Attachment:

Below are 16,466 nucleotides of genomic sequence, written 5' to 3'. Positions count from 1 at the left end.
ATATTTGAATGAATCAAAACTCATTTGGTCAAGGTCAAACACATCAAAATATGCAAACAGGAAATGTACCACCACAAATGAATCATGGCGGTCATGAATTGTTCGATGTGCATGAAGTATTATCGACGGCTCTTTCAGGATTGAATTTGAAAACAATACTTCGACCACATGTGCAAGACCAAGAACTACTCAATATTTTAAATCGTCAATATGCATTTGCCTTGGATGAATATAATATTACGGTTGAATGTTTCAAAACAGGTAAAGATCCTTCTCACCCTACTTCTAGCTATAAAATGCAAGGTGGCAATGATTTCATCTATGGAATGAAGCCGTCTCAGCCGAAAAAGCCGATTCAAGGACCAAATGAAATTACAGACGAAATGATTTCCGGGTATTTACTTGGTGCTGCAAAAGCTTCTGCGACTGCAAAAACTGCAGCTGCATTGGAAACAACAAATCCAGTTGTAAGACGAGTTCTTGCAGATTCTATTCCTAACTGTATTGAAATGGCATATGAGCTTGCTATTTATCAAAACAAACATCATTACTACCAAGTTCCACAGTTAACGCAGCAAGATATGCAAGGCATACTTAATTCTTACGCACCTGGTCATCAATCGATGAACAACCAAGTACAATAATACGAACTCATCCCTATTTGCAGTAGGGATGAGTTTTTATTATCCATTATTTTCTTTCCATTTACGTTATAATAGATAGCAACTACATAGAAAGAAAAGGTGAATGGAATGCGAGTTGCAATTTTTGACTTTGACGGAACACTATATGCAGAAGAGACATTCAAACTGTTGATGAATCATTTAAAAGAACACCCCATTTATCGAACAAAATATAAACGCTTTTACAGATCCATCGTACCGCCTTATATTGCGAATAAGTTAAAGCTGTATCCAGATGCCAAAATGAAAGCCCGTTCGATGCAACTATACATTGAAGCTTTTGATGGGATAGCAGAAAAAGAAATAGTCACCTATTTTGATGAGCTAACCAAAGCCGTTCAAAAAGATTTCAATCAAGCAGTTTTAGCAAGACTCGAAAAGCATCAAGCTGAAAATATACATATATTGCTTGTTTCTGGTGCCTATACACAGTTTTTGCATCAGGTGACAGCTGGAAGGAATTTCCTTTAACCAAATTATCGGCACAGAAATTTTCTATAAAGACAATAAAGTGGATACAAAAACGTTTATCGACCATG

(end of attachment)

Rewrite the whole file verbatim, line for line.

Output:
Below are 16,466 nucleotides of genomic sequence, written 5' to 3'. Positions count from 1 at the left end.
ATATTTGAATGAATCAAAACTCATTTGGTCAAGGTCAAACACATCAAAATATGCAAACAGGAAATGTACCACCACAAATGAATCATGGCGGTCATGAATTGTTCGATGTGCATGAAGTATTATCGACGGCTCTTTCAGGATTGAATTTGAAAACAATACTTCGACCACATGTGCAAGACCAAGAACTACTCAATATTTTAAATCGTCAATATGCATTTGCCTTGGATGAATATAATATTACGGTTGAATGTTTCAAAACAGGTAAAGATCCTTCTCACCCTACTTCTAGCTATAAAATGCAAGGTGGCAATGATTTCATCTATGGAATGAAGCCGTCTCAGCCGAAAAAGCCGATTCAAGGACCAAATGAAATTACAGACGAAATGATTTCCGGGTATTTACTTGGTGCTGCAAAAGCTTCTGCGACTGCAAAAACTGCAGCTGCATTGGAAACAACAAATCCAGTTGTAAGACGAGTTCTTGCAGATTCTATTCCTAACTGTATTGAAATGGCATATGAGCTTGCTATTTATCAAAACAAACATCATTACTACCAAGTTCCACAGTTAACGCAGCAAGATATGCAAGGCATACTTAATTCTTACGCACCTGGTCATCAATCGATGAACAACCAAGTACAATAATACGAACTCATCCCTATTTGCAGTAGGGATGAGTTTTTATTATCCATTATTTTCTTTCCATTTACGTTATAATAGATAGCAACTACATAGAAAGAAAAGGTGAATGGAATGCGAGTTGCAATTTTTGACTTTGACGGAACACTATATGCAGAAGAGACATTCAAACTGTTGATGAATCATTTAAAAGAACACCCCATTTATCGAACAAAATATAAACGCTTTTACAGATCCATCGTACCGCCTTATATTGCGAATAAGTTAAAGCTGTATCCAGATGCCAAAATGAAAGCCCGTTCGATGCAACTATACATTGAAGCTTTTGATGGGATAGCAGAAAAAGAAATAGTCACCTATTTTGATGAGCTAACCAAAGCCGTTCAAAAAGATTTCAATCAAGCAGTTTTAGCAAGACTCGAAAAGCATCAAGCTGAAAATATACATATATTGCTTGTTTCTGGTGCCTATACACAGTTTTTGCATCAGGTGACAGCTGGAAGGAATTTCCTTTAACCAAATTATCGGCACAGAAATTTTCTATAAAGACAATAAAGTGGATACAAAAACGTTTATCGACCATG